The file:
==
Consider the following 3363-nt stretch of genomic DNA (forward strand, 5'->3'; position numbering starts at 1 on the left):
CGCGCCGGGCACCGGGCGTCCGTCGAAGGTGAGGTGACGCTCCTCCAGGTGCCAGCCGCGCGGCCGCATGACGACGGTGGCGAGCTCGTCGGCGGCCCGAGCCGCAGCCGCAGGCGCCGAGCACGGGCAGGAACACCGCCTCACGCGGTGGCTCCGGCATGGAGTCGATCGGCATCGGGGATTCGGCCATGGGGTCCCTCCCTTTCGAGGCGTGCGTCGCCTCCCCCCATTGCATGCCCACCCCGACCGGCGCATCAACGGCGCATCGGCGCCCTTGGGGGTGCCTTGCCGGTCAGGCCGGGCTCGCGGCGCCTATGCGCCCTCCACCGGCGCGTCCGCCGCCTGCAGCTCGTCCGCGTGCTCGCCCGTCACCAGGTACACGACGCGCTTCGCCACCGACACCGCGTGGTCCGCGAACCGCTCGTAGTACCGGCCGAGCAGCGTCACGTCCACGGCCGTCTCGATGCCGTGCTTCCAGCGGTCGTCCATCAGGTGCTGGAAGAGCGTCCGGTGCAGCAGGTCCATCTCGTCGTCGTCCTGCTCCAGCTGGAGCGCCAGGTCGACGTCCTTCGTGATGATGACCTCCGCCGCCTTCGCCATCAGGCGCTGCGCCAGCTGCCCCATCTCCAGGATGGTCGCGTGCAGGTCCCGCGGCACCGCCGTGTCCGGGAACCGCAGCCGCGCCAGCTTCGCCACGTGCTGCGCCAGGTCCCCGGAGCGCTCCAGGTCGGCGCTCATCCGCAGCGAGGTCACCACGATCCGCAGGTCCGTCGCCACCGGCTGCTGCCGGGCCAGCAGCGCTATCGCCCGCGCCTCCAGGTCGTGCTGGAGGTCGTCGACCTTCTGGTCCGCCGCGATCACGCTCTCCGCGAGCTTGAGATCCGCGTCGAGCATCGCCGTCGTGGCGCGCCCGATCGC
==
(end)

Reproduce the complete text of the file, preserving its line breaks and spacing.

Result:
Consider the following 3363-nt stretch of genomic DNA (forward strand, 5'->3'; position numbering starts at 1 on the left):
CGCGCCGGGCACCGGGCGTCCGTCGAAGGTGAGGTGACGCTCCTCCAGGTGCCAGCCGCGCGGCCGCATGACGACGGTGGCGAGCTCGTCGGCGGCCCGAGCCGCAGCCGCAGGCGCCGAGCACGGGCAGGAACACCGCCTCACGCGGTGGCTCCGGCATGGAGTCGATCGGCATCGGGGATTCGGCCATGGGGTCCCTCCCTTTCGAGGCGTGCGTCGCCTCCCCCCATTGCATGCCCACCCCGACCGGCGCATCAACGGCGCATCGGCGCCCTTGGGGGTGCCTTGCCGGTCAGGCCGGGCTCGCGGCGCCTATGCGCCCTCCACCGGCGCGTCCGCCGCCTGCAGCTCGTCCGCGTGCTCGCCCGTCACCAGGTACACGACGCGCTTCGCCACCGACACCGCGTGGTCCGCGAACCGCTCGTAGTACCGGCCGAGCAGCGTCACGTCCACGGCCGTCTCGATGCCGTGCTTCCAGCGGTCGTCCATCAGGTGCTGGAAGAGCGTCCGGTGCAGCAGGTCCATCTCGTCGTCGTCCTGCTCCAGCTGGAGCGCCAGGTCGACGTCCTTCGTGATGATGACCTCCGCCGCCTTCGCCATCAGGCGCTGCGCCAGCTGCCCCATCTCCAGGATGGTCGCGTGCAGGTCCCGCGGCACCGCCGTGTCCGGGAACCGCAGCCGCGCCAGCTTCGCCACGTGCTGCGCCAGGTCCCCGGAGCGCTCCAGGTCGGCGCTCATCCGCAGCGAGGTCACCACGATCCGCAGGTCCGTCGCCACCGGCTGCTGCCGGGCCAGCAGCGCTATCGCCCGCGCCTCCAGGTCGTGCTGGAGGTCGTCGACCTTCTGGTCCGCCGCGATCACGCTCTCCGCGAGCTTGAGATCCGCGTCGAGCATCGCCGTCGTGGCGCGCCCGATCGC